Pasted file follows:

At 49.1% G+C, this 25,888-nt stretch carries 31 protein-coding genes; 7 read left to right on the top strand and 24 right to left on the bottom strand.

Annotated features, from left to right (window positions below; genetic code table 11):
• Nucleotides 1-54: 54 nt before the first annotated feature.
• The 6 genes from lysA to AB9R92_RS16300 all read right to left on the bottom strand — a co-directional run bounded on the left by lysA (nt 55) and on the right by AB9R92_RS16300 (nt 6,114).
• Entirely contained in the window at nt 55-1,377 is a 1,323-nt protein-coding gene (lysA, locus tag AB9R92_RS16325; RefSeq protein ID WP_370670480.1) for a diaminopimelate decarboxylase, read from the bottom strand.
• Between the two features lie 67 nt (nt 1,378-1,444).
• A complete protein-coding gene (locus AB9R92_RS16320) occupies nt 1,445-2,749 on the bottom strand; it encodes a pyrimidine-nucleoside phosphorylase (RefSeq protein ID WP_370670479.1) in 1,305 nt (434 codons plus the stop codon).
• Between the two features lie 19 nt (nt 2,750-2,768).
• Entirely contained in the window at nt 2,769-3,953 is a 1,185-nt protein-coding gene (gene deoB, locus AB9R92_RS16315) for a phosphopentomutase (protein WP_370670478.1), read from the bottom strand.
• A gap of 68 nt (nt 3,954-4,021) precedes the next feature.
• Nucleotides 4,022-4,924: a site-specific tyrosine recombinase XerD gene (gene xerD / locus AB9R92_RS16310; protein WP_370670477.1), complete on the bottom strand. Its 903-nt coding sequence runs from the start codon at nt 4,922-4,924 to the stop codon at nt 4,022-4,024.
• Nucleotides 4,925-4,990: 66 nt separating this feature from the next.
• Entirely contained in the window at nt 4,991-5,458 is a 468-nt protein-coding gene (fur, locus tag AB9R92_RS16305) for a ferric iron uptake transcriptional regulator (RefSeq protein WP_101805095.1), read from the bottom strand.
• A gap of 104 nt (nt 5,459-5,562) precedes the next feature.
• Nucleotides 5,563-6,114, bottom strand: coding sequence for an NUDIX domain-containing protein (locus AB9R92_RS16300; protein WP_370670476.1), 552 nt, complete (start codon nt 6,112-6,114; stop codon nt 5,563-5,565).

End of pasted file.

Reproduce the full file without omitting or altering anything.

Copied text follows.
At 49.1% G+C, this 25,888-nt stretch carries 31 protein-coding genes; 7 read left to right on the top strand and 24 right to left on the bottom strand.

Annotated features, from left to right (window positions below; genetic code table 11):
• Nucleotides 1-54: 54 nt before the first annotated feature.
• The 6 genes from lysA to AB9R92_RS16300 all read right to left on the bottom strand — a co-directional run bounded on the left by lysA (nt 55) and on the right by AB9R92_RS16300 (nt 6,114).
• Entirely contained in the window at nt 55-1,377 is a 1,323-nt protein-coding gene (lysA, locus tag AB9R92_RS16325; RefSeq protein ID WP_370670480.1) for a diaminopimelate decarboxylase, read from the bottom strand.
• Between the two features lie 67 nt (nt 1,378-1,444).
• A complete protein-coding gene (locus AB9R92_RS16320) occupies nt 1,445-2,749 on the bottom strand; it encodes a pyrimidine-nucleoside phosphorylase (RefSeq protein ID WP_370670479.1) in 1,305 nt (434 codons plus the stop codon).
• Between the two features lie 19 nt (nt 2,750-2,768).
• Entirely contained in the window at nt 2,769-3,953 is a 1,185-nt protein-coding gene (gene deoB, locus AB9R92_RS16315) for a phosphopentomutase (protein WP_370670478.1), read from the bottom strand.
• A gap of 68 nt (nt 3,954-4,021) precedes the next feature.
• Nucleotides 4,022-4,924: a site-specific tyrosine recombinase XerD gene (gene xerD / locus AB9R92_RS16310; protein WP_370670477.1), complete on the bottom strand. Its 903-nt coding sequence runs from the start codon at nt 4,922-4,924 to the stop codon at nt 4,022-4,024.
• Nucleotides 4,925-4,990: 66 nt separating this feature from the next.
• Entirely contained in the window at nt 4,991-5,458 is a 468-nt protein-coding gene (fur, locus tag AB9R92_RS16305) for a ferric iron uptake transcriptional regulator (RefSeq protein WP_101805095.1), read from the bottom strand.
• A gap of 104 nt (nt 5,459-5,562) precedes the next feature.
• Nucleotides 5,563-6,114, bottom strand: coding sequence for an NUDIX domain-containing protein (locus AB9R92_RS16300; protein WP_370670476.1), 552 nt, complete (start codon nt 6,112-6,114; stop codon nt 5,563-5,565).